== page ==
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Americans say: Pass healthcare reform!

Even 45 percent of Republicans!!

(thanks to barking_iguana)

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where did this data come from?

Technically only 42% of Republicans said to pass healthcare reform. There appears to also be a 3% MOE (so it could be as much as 58% of Republicans saying no).

I'm a little concerned, though, about the Tyranny Of The Majority forcing the rest of America to engage in commerce it doesn't want to (via forced purchase of insurance policies). If 2/3 of America believed that abortion was wrong, would you want them to be able to restrict your liberty?

It's an alternative to paying taxes. Instead of the government taking the money and providing the service, the government requires that you arrange for the service from private insurance providers. If 2/3 of Americans say tax rates should go up (or down) then tax rates should go up (or down). Is it ideal for the government to franchise out part of its function? No. But it doesn't violate any fundamental principle of freedom.

Why is it either "pay taxes" or "buy insurance"? There's plenty of options that don't include either. One option might be "self-responsibility", where people make decisions and accept the consequences of those decisions (such as whether or not to have insurance).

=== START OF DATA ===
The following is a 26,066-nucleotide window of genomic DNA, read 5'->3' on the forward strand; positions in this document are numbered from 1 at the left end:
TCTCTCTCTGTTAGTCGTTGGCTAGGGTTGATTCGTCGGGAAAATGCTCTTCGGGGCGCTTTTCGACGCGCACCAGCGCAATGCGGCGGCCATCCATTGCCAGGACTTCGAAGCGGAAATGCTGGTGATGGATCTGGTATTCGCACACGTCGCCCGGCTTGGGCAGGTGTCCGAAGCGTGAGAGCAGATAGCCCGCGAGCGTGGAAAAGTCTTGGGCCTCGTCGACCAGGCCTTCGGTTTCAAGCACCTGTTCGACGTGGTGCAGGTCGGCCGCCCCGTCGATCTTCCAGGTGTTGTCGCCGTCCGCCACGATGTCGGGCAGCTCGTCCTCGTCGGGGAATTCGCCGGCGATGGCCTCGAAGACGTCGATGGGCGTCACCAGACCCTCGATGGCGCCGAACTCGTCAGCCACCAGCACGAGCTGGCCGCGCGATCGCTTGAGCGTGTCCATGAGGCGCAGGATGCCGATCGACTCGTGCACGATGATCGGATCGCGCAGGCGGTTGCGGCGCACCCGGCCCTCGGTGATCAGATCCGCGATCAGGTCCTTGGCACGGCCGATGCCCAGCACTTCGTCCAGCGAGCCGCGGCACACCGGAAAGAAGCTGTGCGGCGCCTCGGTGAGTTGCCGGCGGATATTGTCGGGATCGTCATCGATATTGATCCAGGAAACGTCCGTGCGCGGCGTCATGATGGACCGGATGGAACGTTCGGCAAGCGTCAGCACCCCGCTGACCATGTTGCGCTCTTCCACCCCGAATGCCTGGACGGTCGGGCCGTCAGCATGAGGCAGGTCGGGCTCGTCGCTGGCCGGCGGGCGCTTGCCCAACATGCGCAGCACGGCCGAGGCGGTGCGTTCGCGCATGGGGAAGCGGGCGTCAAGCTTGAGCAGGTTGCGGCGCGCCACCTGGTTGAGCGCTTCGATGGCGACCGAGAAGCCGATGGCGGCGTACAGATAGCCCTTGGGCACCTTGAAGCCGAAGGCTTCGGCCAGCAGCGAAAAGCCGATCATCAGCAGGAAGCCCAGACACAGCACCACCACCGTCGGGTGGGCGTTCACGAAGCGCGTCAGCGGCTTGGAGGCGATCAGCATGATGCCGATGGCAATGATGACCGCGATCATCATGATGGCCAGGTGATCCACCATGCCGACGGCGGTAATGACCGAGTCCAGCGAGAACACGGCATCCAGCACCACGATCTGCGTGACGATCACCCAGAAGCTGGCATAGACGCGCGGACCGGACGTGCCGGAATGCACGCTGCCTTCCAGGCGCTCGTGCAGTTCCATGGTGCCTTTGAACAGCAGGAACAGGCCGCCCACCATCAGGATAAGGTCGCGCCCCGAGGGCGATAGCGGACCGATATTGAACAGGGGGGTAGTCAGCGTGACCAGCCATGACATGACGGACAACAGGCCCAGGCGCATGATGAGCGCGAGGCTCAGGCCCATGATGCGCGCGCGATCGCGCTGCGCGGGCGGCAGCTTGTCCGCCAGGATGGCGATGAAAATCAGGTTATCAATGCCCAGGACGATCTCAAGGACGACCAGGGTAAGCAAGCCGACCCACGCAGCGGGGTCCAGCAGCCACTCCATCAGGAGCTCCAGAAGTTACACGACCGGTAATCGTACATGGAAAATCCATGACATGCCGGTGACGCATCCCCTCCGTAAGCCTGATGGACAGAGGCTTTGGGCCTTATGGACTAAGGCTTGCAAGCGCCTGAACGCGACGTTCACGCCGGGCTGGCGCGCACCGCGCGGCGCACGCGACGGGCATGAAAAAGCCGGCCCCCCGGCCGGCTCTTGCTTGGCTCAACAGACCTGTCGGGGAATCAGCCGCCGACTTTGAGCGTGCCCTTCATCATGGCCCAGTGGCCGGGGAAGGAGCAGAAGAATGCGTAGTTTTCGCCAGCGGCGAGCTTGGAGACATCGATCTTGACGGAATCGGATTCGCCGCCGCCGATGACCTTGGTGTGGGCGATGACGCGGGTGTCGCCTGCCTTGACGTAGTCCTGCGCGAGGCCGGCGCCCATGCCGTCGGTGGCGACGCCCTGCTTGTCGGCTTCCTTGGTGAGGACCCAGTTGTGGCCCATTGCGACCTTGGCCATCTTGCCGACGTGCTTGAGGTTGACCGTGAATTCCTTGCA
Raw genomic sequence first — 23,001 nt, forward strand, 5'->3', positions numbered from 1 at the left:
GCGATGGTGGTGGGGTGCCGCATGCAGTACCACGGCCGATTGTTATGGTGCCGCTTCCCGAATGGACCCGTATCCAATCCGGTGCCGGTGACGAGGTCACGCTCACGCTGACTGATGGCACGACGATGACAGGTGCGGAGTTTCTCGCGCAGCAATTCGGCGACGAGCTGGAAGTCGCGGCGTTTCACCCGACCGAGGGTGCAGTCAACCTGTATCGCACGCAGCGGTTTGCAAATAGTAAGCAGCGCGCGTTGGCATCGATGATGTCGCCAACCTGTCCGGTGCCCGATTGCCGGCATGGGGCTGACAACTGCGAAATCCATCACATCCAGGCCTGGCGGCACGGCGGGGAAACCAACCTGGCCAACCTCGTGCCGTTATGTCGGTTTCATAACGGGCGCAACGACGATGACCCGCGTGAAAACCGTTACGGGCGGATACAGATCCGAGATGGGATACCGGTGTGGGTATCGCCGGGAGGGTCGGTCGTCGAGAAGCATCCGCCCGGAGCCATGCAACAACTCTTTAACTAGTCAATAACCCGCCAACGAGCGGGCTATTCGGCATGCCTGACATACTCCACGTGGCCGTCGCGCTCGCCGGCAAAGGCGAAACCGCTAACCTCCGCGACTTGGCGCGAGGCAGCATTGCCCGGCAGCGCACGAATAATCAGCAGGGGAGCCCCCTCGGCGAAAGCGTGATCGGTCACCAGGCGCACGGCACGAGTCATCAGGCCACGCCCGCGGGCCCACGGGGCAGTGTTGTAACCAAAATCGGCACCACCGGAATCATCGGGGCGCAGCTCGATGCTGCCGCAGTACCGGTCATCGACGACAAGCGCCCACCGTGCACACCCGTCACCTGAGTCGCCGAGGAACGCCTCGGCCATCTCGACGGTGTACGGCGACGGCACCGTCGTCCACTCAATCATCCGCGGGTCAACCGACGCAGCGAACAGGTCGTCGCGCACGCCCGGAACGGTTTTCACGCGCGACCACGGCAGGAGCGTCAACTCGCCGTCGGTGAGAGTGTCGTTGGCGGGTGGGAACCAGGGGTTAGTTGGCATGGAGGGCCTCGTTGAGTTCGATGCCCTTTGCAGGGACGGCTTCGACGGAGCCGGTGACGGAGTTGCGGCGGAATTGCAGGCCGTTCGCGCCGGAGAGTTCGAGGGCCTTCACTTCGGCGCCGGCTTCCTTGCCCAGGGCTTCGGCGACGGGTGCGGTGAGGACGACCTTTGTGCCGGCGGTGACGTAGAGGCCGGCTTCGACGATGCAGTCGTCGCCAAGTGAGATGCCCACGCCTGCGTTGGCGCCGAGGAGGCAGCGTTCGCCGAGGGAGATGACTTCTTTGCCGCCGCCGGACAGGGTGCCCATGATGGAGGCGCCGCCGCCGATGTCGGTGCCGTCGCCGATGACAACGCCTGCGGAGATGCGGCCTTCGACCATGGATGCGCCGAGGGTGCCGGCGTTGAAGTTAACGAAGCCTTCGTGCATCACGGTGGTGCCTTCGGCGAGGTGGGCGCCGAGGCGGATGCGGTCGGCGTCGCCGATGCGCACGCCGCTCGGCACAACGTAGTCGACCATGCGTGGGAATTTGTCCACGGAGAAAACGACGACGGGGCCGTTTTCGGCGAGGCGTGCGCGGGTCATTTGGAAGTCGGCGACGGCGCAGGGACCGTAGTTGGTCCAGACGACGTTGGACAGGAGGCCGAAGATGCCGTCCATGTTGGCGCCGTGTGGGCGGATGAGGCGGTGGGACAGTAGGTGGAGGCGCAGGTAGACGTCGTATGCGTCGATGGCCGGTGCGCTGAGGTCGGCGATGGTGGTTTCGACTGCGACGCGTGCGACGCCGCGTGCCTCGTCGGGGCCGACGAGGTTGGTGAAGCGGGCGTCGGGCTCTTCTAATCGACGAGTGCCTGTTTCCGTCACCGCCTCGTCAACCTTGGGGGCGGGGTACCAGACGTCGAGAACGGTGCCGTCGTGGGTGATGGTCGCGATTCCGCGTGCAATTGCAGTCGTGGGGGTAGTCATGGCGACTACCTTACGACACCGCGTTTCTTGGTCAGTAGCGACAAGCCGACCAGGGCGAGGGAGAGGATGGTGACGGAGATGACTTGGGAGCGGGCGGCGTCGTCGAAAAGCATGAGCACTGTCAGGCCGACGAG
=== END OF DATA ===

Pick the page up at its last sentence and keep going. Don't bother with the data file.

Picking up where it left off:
"Providing healthcare" is not a function of government, and I hate to break that to you. I'm pretty familiar with the Constitution of the United States of America, the document that defines what our government is and is not, and what its functions are and are not, and "provide healthcare to everyone" is not mentioned at all.

But also, so I'm clear, if 2/3 of Americans say "Gays shouldn't have the right to marry", or "Women shouldn't have the right to have an abortion", you're fine with it, because 2/3 of America says so? Because that *seems* like the textbook definition of "Tyranny of the Majority" our system of government is supposed to prevent.

Adjusting the incentives and results of capitalism is, as virtually all countries came to realize in the middle third of the last century, a necessary function of government. Otherwise the imbalance in power that comes from disparate wealth leads us back to feudalism, violent revolution, and/or violent anarchy. In this country, many people are more reluctant to acknowledge that's what we do and it's necessary, but we do and it is. Over the decades, those of us who are motivated by the core values now claimed by 'libertarians' have been among the most forthright and supportive a such amelioration of the often arbitrary effects of capitalism. That so-called libertarians now work as unwitting cat's paws for those with inherited wealth, advocating policies that would test the limits of social cohesion by maintaining as much power- and standard-of-living-disparity as possible, speaks to the low priority we give to social science and humanities education.

In any case, the right to and the need for abortions are not matters of economic structure and are therefore not germane to that discussion. Unlike most civil liberties, abortion does require a minute's thought before coming to the right conclusion. One must first ask is the fetus a person. Once one gets past the shouting and realizes that depending on the stage of development, "sort of" is a much more true answer than "Yes!" or "No!," it makes sense to say that when a woman's natural protectiveness of the potential baby is overcome by other factors, the state should not interfere.

For other non-economic matters of liberties, I suspect we would generally agree both on the result and the reasoning.

Edited at 2010-02-10 07:04 pm (UTC)

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